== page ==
Tuesday, 8 February 2011

Fort Apache

I am having a lazy lay in day because I felt like it.

I had intended to combine my notes on True Grit with Fort Apache the second John Wayne film experienced once more over the weekend. The film, Fort Apache is the first part of a John Ford Cavalry trilogy with She Wore a Yellow Ribbon and Rio Grande, This 1948 film is reputed to have been the first to begin to show the true story of what happened to the North American indigenous population as the new arrivals exploited, slaughtered, manipulated, deprived and betrayed one way or another the land owners and nationals for their own betterment and greed. What rthe European settles was no different from the Nazi and Communist occupations in Europe in the last century There was much applause with the election of President Obama to the White House. The real challenge is for a native American to be elected.

The story of the film is the clash between a Captain (John Wayne) as an experienced officer having commanded his own regiment in the civil war, overlooked for the command of an isolated outpost by a northern West Point graduate Lieutenant Colonel and Civil War General (Henry Fonda). The problem is that Fonda has been sent with a mission to get the Indians Apache in the film Sioux in reality to return to their reservation from Mexico where they have taken shelter he has no previous knowledge of their culture and fighting skills. Wayne volunteers to approach the Indians with a Spanish speaking officer as interpreter and persuade them to return offering peace and a negotiated resettlement.

The Indians have left their Reservation because of the corrupt government Indian agent and Wayne promises that their grievances will be addressed. Fonda responds by seizing the opportunity for a take it or leave ultimatum and then charges four abreast into trap which results in his men being slaughtered.
Before then we have the drama of the commander refusing to allow his teenage daughter to marry the young officer son of a Sergeant Major non commissioned officer simply because of social inequality and personal prejudice. There is also the usual boys will be boys drink and fighting and the formal dance arranged by the non commissioned officers at with the officers and their families are invited. The daughter is played by Shirley Temple.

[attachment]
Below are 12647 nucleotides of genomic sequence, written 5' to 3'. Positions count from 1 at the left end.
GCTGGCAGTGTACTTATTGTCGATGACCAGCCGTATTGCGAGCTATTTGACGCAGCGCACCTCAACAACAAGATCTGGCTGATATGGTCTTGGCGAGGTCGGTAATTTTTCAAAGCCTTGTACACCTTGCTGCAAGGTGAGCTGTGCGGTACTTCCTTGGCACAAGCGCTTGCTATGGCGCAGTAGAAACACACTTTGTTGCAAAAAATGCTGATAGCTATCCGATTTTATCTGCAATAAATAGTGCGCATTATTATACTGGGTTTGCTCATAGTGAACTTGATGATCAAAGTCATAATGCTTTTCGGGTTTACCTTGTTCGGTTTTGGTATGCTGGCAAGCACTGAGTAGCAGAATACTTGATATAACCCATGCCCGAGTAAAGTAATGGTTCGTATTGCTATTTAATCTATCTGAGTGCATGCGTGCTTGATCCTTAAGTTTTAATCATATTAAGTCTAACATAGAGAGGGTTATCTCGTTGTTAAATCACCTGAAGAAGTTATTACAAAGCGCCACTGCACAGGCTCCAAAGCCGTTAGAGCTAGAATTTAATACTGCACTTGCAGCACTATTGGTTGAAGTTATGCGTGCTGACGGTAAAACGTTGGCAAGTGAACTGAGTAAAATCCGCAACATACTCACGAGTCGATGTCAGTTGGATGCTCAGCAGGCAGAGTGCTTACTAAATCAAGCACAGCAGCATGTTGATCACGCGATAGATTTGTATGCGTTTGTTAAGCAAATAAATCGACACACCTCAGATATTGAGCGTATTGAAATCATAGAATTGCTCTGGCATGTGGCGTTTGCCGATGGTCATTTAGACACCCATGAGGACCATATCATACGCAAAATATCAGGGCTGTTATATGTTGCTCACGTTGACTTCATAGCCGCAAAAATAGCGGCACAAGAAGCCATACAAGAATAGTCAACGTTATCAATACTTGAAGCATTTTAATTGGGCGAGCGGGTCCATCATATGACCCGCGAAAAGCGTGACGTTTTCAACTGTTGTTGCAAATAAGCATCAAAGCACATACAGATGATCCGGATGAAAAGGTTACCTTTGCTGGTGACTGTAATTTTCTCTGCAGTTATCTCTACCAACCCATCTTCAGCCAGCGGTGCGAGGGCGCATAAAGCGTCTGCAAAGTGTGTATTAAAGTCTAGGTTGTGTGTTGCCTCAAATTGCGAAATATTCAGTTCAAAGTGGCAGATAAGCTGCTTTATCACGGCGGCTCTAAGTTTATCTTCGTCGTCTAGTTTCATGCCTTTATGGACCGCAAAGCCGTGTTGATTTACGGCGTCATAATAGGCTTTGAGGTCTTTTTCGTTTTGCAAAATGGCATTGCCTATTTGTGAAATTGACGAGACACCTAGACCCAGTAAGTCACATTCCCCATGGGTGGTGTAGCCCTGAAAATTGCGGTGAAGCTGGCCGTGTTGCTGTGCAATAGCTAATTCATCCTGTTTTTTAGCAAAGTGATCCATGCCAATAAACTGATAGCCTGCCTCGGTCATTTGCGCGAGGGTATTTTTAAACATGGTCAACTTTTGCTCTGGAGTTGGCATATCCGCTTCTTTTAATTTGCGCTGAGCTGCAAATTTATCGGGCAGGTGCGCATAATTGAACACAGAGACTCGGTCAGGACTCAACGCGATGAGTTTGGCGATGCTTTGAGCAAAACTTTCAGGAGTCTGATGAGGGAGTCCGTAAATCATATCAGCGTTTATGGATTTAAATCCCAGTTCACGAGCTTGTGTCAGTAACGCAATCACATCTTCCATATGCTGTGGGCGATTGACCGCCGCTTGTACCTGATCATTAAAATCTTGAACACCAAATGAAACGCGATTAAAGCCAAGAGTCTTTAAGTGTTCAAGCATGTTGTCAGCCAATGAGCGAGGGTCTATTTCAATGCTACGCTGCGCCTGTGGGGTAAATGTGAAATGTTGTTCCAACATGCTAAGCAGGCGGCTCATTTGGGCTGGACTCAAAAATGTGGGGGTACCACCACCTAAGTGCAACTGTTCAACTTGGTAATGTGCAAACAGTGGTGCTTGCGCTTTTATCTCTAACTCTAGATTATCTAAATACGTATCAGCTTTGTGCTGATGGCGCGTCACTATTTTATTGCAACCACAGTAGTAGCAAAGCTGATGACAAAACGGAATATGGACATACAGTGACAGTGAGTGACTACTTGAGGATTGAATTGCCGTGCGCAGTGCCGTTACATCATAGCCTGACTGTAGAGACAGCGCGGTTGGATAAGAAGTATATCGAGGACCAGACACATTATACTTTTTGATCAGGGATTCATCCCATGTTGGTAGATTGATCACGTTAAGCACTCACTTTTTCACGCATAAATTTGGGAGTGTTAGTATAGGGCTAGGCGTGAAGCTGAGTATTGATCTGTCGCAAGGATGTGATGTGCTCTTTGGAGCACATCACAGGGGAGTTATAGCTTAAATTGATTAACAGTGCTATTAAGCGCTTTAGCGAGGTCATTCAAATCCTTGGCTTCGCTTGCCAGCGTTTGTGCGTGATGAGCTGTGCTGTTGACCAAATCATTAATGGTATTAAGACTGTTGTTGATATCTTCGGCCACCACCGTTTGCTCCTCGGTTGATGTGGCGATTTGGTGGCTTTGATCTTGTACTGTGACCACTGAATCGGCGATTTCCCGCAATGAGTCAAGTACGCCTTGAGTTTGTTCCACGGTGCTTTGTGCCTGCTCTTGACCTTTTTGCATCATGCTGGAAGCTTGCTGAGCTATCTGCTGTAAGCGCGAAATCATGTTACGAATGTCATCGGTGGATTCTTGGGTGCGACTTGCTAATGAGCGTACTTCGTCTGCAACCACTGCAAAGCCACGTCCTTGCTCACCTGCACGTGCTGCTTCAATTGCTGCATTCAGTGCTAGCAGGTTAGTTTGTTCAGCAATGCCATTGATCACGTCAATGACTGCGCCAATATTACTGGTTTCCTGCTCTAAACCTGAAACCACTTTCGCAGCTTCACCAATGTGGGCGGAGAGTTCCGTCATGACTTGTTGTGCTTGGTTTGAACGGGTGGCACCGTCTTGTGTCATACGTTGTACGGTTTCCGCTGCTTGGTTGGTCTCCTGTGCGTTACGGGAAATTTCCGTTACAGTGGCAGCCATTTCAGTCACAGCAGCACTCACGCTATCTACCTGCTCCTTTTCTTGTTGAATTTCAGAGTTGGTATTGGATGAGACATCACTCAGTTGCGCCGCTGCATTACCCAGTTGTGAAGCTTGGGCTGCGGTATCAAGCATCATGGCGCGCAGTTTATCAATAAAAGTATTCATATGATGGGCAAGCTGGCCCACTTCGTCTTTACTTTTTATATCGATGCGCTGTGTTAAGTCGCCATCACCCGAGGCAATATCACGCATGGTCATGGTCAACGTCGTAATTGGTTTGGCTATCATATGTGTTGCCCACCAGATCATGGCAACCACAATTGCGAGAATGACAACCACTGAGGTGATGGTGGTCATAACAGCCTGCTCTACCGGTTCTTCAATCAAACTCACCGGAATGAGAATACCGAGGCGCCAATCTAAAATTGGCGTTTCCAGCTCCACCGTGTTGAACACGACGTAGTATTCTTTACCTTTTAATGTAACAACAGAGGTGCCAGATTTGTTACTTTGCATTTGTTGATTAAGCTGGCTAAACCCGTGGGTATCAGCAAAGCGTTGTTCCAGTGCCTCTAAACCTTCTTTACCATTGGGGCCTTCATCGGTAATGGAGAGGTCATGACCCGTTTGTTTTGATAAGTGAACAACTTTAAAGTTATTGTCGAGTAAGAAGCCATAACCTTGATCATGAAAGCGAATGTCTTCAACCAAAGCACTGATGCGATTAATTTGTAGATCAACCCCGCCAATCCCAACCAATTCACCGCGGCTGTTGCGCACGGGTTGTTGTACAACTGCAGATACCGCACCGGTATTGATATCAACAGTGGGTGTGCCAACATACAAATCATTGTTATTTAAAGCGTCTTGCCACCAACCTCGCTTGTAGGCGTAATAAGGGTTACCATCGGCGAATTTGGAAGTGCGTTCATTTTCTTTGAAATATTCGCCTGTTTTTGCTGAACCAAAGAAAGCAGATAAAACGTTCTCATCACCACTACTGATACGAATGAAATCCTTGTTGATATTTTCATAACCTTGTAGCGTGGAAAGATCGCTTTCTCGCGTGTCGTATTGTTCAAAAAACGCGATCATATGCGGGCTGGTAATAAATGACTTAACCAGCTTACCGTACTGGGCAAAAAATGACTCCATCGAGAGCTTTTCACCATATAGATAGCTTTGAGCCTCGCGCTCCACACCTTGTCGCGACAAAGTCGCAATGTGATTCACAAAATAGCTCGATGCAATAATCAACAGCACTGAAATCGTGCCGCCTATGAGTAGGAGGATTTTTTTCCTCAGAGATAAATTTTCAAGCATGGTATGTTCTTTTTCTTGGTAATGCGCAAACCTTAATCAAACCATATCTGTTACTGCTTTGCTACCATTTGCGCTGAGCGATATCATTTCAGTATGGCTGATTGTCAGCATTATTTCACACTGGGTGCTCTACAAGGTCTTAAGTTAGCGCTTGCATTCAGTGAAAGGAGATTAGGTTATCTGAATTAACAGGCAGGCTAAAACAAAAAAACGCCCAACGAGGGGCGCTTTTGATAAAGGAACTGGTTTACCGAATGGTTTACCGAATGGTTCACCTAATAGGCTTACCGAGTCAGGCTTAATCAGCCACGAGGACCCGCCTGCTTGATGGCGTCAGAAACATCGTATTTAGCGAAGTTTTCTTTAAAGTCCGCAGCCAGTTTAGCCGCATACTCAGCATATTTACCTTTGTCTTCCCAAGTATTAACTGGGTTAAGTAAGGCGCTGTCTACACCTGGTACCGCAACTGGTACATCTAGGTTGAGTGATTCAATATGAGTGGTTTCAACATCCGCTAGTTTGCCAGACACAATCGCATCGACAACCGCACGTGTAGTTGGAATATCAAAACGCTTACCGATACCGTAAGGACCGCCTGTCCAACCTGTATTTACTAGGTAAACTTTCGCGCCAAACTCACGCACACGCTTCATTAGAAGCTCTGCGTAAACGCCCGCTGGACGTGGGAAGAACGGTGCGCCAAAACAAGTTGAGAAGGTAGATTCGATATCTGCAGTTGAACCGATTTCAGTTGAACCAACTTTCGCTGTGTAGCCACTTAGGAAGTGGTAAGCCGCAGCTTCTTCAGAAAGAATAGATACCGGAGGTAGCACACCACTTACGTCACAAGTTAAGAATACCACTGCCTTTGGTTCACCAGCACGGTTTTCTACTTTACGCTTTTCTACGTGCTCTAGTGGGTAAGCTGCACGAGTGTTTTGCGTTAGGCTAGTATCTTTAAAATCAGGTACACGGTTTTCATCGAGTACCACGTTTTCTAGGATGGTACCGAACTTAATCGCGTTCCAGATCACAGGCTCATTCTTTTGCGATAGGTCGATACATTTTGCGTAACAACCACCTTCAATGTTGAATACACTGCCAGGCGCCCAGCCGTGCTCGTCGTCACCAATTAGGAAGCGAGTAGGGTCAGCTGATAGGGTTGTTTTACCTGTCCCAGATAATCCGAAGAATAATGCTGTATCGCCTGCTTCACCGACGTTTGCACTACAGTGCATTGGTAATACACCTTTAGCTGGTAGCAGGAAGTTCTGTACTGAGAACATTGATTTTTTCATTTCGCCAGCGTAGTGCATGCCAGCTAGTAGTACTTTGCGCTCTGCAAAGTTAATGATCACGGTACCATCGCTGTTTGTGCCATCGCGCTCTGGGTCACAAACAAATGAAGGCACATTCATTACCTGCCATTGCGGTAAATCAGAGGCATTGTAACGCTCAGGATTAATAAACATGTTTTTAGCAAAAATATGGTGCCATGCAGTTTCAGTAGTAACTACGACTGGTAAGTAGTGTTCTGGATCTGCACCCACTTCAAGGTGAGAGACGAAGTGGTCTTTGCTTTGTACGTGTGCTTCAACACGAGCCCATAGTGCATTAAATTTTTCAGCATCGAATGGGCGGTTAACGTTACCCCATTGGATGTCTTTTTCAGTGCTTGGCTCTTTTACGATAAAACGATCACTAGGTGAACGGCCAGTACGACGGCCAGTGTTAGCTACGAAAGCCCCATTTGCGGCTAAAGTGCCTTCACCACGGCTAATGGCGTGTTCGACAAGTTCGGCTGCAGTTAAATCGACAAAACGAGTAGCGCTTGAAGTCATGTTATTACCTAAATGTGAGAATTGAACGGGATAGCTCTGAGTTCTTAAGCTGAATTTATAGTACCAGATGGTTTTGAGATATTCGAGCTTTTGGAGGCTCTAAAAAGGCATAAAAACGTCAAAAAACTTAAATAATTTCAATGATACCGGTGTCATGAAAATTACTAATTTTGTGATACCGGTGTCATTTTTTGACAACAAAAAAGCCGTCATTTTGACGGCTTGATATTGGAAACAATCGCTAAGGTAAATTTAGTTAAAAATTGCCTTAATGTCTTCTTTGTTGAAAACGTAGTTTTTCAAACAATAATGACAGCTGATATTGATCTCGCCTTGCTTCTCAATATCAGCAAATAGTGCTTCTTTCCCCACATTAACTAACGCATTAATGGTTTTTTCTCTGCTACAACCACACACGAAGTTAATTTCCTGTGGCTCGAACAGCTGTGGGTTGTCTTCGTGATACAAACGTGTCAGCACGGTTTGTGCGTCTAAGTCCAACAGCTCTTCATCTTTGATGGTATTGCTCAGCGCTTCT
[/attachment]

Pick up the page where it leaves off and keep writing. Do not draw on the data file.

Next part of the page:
Although stubborn, incompetent to the point of irresponsibility Fonda is a man of honour so when Wayne rescues him, he goes off on a individual charge back into the valley where the remaining men are facing death against what were overwhelming forces. Previously he has ordered Wayne to stay with the supply wagons after his attack plan is questioned but eh also insisting that the Sergeant’s boyfriend accompanies him.

The film ends with Wayne un charge of the fort with Fonda’s daughter now married and with a child adn the slaughter men replaced by new recruits, A number of journalists are present as Wayne is about to go off to try again an negotiate a settlement with the Indians. The newsmen noting a painted portrait of Fonda above the fireplace in the Commander’s office comment that he had become a national hero. Wayne does not refute the popular view uttering sentimental nonsense about the regiment always living on. Among others in the cast is Victor McLaglen

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